Most of us here at STS, myself included, hoped and expected that this season’s wide receiving corp would rewrite record books. While the receiving corp didn’t quite live up that lofty billing, the unit still showed why it was the best in the nation. There was some inconsistency throughout the unit and at times, at least in my opinion, it was held back by play-calling. The backups also suffered from situations in the blowouts when the coaches decided to run the clock out rather than get the young receivers involved. The receivers came up in some of the biggest moments of the season, whether it was against Auburn, Louisville, Florida State, or Alabama. In the absolute biggest moment of the season, the fourth quarter of the national championship game, the Clemson wide receivers dominated an Alabama defense that was hailed as historic. So even though the wide receivers did not live up to the lofty preseason billing, they still had a highly successful season. They saved their best performance for the end of the season and brought a national title back to Clemson.
Mike Williams (RS Junior), 98 catches, 1361 yards, 11 TD, 13.9 AVG
The return of 7 did not disappoint. Despite a couple of fumble problems here and there, Mike Williams showed throughout the season why he was the best wide receiver in the country. The fact that he didn’t he even make the semifinalist list for the Biletnikoff is a travesty. Whether it was 175 yards against Auburn in his first game back from his injury, 202 yards against Pitt (and really it could have easily been 300), his absolute destruction of South Carolina, or his memorable performance against Alabama, Williams was almost uncoverable. Williams’s size and physicality on jump balls were impossible for college defensive backs to deal with and those traits will earn him quite a bit of money when it comes time for the NFL Draft. Clemson has the talent (Cain, OVerton, Higgins) to replace Williams’s production but his departure to the NFL will be felt, especially early on in the season.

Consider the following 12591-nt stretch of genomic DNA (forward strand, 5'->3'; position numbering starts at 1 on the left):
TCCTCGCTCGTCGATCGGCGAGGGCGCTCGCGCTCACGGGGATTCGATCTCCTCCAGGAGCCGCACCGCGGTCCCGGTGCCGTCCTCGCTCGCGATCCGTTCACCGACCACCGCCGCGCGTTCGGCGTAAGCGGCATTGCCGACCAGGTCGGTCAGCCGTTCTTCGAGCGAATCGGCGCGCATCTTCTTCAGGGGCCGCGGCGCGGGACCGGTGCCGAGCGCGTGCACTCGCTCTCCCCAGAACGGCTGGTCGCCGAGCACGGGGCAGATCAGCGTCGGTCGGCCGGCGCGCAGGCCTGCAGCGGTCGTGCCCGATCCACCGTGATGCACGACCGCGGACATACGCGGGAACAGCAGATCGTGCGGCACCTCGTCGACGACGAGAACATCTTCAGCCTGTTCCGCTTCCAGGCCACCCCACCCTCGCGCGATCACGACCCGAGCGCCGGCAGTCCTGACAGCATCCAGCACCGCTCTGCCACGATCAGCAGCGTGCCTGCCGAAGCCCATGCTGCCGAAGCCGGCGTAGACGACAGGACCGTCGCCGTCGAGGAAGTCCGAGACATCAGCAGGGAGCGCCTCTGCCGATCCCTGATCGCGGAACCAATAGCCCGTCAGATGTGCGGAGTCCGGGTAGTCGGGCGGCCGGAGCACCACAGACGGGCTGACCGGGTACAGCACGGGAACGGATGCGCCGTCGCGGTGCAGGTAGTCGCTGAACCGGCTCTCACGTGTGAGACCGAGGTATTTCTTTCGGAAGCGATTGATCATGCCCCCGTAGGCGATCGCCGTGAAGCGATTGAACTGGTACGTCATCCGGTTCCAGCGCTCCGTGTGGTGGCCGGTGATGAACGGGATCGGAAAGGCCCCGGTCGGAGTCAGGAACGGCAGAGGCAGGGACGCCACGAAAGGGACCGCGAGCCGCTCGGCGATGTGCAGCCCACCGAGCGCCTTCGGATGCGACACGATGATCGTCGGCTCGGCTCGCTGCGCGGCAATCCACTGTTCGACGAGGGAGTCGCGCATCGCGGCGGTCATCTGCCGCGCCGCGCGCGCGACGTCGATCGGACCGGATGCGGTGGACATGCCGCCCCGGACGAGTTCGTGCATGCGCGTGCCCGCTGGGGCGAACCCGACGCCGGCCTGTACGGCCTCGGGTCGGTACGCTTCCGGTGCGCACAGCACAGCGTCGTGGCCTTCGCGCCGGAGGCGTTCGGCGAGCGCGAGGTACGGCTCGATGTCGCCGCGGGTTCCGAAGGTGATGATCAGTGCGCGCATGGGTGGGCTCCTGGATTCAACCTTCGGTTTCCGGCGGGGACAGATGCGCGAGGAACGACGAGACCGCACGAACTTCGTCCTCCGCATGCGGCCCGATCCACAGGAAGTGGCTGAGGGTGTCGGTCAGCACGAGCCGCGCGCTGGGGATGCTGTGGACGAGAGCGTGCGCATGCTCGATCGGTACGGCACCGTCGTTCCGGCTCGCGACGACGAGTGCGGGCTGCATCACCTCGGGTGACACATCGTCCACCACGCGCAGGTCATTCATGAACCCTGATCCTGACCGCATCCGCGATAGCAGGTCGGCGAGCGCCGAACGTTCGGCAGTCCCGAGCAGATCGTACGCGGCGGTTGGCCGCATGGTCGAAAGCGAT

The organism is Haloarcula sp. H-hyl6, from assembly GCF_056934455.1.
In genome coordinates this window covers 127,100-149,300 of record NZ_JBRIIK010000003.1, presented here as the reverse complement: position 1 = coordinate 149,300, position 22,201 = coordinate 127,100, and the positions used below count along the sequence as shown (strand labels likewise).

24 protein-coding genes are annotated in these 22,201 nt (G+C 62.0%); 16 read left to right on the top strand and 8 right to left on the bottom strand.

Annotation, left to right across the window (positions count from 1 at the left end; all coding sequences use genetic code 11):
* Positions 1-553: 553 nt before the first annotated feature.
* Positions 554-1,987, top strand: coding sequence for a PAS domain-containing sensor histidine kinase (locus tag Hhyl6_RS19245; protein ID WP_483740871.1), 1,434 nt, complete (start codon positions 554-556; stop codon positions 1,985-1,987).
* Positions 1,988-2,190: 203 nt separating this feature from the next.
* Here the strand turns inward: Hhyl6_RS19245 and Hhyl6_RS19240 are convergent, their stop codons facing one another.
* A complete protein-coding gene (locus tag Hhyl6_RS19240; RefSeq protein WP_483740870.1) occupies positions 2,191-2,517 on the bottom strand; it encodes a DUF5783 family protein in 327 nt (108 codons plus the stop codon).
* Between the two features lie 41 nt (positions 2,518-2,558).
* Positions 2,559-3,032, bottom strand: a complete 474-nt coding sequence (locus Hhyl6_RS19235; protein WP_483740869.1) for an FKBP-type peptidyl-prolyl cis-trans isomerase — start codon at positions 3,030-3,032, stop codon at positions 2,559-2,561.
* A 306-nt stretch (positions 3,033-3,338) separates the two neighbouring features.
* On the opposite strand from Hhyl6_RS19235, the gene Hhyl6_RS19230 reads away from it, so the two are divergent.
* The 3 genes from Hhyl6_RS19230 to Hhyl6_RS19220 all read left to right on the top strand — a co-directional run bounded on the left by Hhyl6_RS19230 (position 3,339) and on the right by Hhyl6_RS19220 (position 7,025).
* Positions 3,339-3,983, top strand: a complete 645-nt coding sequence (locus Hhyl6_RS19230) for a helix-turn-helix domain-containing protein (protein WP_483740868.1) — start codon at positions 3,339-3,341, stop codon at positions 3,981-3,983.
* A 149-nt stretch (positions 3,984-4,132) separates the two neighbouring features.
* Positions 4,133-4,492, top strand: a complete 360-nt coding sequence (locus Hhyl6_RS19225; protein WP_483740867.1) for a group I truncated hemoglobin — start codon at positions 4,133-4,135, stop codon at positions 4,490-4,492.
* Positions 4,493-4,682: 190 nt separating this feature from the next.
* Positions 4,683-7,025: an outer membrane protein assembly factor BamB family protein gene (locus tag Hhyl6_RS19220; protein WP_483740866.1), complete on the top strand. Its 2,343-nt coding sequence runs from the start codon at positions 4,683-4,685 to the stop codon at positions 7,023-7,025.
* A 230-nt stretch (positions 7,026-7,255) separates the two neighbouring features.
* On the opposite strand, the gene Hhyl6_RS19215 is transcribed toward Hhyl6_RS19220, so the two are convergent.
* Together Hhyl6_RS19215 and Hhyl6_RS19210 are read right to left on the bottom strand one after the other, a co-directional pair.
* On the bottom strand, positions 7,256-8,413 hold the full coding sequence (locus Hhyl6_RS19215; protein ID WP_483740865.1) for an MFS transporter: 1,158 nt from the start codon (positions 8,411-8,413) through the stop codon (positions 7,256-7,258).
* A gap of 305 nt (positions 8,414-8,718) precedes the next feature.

Artavis Scott (Junior), 76 catches, 614 yards, 5 TD, 8.1 AVG
It might be petty of me to have some disappointments in a season where Clemson won a national title but, hey, it is what it is. This season I was a bit disappointed with Artavis Scott’s production. However, that was no fault of his own. Quite a few opponents focused on taking away Clemson’s screen game and the jet toss to the motion man. Also, some guys will get lost in the shuffle when you have so many weapons on offense and only one ball. Artavis did have some big moments throughout the season. His long kick return against Louisville helped to save that game, and the season. Scott also set the school record for career receptions and became the first junior to ever play in the Senior Bowl. Artavis was a hell of a player for Clemson. He was a bulldog with the ball in his hands and reminded me of Steve Smith on the field. Scott also selflessly offered to cover punts when he knew the team needed help there. Lastly, and most importantly, Scott was able to graduate in just three years. With his toughness, willingness to play special teams, and overall character, Artavis should have a long and productive NFL career.
Hunter Renfrow (RS Sophomore) 44 catches, 495 yards, 6 TD, 11.3 AVG
Hunter Renfrow provided not only one of the greatest moments in my personal fandom but arguably the greatest moment in the history of Clemson football. At first glance, even with pads on, Renfrow doesn’t look like he should be playing football for a Power Five team but this kid can ball. He dominated Alabama’s secondary again and has 5 career playoff touchdowns. He also had key acrobatic touchdowns against Auburn and Troy. Renfrow actually broke his hand against Troy and he missed 4 games. Hunter Renfrow proved his reliability for the Clemson offense and he will continue to be an important piece moving forward despite all of the other talent around him.